Wednesday, August 5, 2009

The Other Magic Word

As Douglas Adams famously said, “I love deadlines. I love the whooshing sound they make as they go by.” Douglas Adams never fails to make me laugh, but I love deadlines for another reason.

They have power.

First, they have inspiring power over me. Were it not for deadlines, I would likely still be in college, waiting for the date when a paper was due. Yes, I was the one in the library the night before, finally deciding to check out some research books so that I could spend the night pounding out a paper on a, brace yourself, manual typewriter. Hey, not only did those things not have a backspace, I actually had to reach up and yank a silver bar to move the carriage down to the next line. (Think enter key. Yes. Like that.)

As Ally pointed out in her blog on the ever-present demon of Procrastination, a writer’s mind will seize any distractions to keep him or her off task. My butt is more likely to stick to the office chair when I say the magic word “Deadline.” There is nothing quite like a deadline to drag all sorts of ideas from a pantser like me.

Deadlines also have, to quote Steven Colbert, gravitas. Deadlines are a word I can invoke against those non book people in my world., the ones who don’t understand that these fictional people are actually quite important (and often more interesting) than they are. If you’re a reader, you know what I’m talking about, those people who intrude when all you want to do is capture a few more moments with your book. I have a suggestion. Start a review site (and no one has to know that it will always be “in the planning stages”) and start chanting the magic phrase: “Sorry. Can’t talk now. Deadline.”

There are a few important people who cannot be swayed by the magic word. My characters. They love deadlines too, because they think it’s a wonderful time to say, “I think we need a few more sex scenes to work this out” or “No way, I’m not telling him that” and especially “Oooo. But what if this happened now?” Those lovely people in my head are completely unmoved by such mundane things as deadlines, word counts and day jobs. And the other magic word please doesn’t cut it with them either.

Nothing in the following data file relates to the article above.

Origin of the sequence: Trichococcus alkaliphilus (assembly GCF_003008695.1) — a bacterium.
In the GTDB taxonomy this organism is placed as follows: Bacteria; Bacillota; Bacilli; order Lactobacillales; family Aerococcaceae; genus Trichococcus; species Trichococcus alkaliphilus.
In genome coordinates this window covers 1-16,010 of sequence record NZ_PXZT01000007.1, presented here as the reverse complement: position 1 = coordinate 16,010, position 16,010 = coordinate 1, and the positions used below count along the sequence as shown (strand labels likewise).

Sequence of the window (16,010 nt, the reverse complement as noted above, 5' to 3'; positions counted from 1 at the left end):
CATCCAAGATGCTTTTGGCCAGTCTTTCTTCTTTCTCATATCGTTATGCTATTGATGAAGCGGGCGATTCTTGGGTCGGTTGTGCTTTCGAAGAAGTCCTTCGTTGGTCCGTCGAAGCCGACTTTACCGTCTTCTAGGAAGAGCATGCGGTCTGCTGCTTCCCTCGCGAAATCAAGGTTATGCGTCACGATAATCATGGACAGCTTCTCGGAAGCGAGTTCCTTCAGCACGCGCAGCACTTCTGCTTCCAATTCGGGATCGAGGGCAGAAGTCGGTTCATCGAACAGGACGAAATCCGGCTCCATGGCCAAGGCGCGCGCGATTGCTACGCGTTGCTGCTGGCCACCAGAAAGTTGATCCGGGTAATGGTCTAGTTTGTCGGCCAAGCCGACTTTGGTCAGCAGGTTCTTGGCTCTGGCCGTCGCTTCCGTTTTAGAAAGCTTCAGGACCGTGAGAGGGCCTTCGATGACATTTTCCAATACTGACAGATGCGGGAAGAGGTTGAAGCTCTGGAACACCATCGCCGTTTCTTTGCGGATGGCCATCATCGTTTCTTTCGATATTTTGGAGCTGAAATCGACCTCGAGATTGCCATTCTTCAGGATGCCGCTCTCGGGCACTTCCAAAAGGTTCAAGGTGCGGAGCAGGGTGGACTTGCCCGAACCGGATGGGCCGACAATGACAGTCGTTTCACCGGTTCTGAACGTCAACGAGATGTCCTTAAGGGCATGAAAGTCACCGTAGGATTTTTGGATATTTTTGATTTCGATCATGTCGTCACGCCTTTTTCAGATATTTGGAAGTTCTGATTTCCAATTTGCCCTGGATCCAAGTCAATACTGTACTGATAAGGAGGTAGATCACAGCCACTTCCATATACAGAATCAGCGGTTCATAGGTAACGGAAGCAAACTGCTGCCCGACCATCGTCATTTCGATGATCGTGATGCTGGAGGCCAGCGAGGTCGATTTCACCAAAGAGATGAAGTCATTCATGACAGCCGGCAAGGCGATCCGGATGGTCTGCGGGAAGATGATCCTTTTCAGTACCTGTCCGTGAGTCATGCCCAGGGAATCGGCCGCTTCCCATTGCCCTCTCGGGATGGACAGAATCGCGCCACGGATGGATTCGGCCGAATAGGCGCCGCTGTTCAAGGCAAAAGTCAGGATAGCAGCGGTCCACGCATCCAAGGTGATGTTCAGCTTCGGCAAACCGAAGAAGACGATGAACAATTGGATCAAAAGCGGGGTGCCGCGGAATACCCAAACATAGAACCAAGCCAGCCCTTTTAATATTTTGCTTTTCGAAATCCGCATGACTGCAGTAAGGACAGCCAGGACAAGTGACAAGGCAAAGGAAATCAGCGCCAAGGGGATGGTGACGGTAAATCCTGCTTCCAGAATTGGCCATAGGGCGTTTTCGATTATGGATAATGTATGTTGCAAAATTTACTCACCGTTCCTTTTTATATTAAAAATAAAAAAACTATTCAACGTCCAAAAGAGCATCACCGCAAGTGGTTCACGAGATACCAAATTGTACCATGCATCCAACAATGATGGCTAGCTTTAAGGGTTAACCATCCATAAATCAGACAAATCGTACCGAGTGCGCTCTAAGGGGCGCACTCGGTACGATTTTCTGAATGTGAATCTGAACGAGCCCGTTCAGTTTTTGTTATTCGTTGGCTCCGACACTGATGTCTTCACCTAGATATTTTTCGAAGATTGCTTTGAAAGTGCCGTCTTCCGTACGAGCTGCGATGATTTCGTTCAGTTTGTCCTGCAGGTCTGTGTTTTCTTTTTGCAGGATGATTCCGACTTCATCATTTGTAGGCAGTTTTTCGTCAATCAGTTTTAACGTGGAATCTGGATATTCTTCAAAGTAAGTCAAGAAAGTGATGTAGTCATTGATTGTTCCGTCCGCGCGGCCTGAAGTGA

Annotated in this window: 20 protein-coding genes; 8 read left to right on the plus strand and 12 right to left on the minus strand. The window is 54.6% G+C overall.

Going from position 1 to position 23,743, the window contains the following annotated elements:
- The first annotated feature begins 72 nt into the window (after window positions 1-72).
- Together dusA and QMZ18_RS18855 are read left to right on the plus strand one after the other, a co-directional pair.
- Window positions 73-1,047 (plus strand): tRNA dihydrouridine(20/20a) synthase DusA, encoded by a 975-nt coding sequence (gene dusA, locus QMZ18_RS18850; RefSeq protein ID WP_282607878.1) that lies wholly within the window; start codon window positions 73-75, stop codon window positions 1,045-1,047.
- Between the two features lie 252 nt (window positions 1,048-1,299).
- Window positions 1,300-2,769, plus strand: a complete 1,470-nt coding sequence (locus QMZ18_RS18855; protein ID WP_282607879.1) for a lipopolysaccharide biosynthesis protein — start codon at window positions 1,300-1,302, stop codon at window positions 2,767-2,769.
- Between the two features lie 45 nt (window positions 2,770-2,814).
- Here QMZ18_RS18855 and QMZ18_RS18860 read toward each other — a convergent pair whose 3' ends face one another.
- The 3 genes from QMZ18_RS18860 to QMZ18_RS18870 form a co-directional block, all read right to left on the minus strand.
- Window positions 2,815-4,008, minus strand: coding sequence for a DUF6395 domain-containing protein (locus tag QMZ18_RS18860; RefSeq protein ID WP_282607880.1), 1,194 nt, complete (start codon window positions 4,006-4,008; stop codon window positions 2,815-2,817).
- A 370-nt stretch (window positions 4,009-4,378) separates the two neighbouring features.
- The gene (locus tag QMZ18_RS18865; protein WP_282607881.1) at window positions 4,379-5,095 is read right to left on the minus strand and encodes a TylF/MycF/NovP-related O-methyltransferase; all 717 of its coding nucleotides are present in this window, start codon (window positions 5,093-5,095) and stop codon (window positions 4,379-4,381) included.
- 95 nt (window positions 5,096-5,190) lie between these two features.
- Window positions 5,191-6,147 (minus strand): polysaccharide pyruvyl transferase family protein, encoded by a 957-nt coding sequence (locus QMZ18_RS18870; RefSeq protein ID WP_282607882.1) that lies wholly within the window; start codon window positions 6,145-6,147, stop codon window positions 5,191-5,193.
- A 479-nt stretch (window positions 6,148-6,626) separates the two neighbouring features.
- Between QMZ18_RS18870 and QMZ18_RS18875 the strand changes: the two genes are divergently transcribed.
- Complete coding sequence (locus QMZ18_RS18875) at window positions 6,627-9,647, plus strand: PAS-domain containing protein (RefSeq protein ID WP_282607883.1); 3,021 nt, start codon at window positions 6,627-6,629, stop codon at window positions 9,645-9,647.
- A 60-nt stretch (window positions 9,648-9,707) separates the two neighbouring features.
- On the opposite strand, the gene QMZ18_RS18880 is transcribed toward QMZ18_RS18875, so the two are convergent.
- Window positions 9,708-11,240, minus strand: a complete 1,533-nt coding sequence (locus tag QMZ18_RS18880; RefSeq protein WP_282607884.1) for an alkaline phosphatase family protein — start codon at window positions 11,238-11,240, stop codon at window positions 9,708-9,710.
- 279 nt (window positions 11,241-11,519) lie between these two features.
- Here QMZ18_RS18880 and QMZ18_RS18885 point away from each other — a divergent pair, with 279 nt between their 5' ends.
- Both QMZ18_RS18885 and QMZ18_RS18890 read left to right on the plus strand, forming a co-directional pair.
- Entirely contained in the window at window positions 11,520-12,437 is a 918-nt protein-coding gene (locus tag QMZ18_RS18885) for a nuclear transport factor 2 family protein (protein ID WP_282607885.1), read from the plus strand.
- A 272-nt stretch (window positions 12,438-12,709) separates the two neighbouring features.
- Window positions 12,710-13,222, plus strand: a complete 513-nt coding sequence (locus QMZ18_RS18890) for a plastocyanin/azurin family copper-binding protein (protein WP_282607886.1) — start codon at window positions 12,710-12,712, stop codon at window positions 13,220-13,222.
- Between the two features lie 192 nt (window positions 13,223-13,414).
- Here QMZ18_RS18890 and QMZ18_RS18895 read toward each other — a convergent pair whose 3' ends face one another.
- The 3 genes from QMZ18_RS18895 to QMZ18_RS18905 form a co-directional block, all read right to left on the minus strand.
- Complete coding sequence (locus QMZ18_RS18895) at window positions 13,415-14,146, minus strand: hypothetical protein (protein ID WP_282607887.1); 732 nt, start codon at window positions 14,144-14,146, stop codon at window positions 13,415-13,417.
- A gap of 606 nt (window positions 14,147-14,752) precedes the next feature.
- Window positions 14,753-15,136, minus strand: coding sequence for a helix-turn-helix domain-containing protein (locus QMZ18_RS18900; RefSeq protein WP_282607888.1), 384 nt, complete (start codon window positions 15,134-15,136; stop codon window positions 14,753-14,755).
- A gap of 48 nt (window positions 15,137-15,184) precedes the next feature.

When it comes down to it, they will have their way. It is their story after all, every hot, sexy, oh-crap-now-I-need-another-chapter bit of it. But when it comes to dealing with the outside world, I’ll keep saying my magic word.

7 comments:

Maia Strong said...

I'm so with you! My faves are the meaningless self-imposed deadlines. It's why I love NaNoWriMo. :)

Zoe Nichols said...

Maia - I'm totally there!

KA - Wise words, my dear. *starts saying deadline*

And because I procrastinate like Michael Phelps swims, I really want to start a review site now.

Just cuz.

NOOOO *runs away from MASS TIMEKILL*

Tam said...

OMG, I had that same typewriter in university. LOL One year I had an epiphany and actually completed all my assignments well in advance. It was very freeing and I was so proud. Yes, it lasted only one year. Sigh.

I love deadlines, they make me work better, but I just have politicans whispering in my ear asking for one more meeting or one more briefing note. Thankfully they've never asked for one more sex scene. *shudder*

Louisa Edwards said...

I would be sympathetic except I really want you to hit your deadlines so I can get your books more quickly. Yes, I'm heartless like that. : )

It was so nice talking to you after the Rogue Digital Conference at RWA!

Amie said...

Off topic and bummer warning!


Did you hear that TP has been diagnosed with Alzheimer's?

K.A. Mitchell said...

Maia,

Those artificial deadlines are awesome. At critique, we put money on our goals.

Zoe,

There are so many shiny things in the world. We need blinders!

Tam,

Really? I could never do that. The best I could manage was to hit the library a few days early, maybe start the paper but...

K.A. Mitchell said...

Louisa,

It was great meeting you too! I hope the heat is on! I do want more deadlines (and therefore more releases) if only life and my characters would cooperate.

Amie,

I did hear that. It's a horrible bummer. We lose too many brilliant minds too early.

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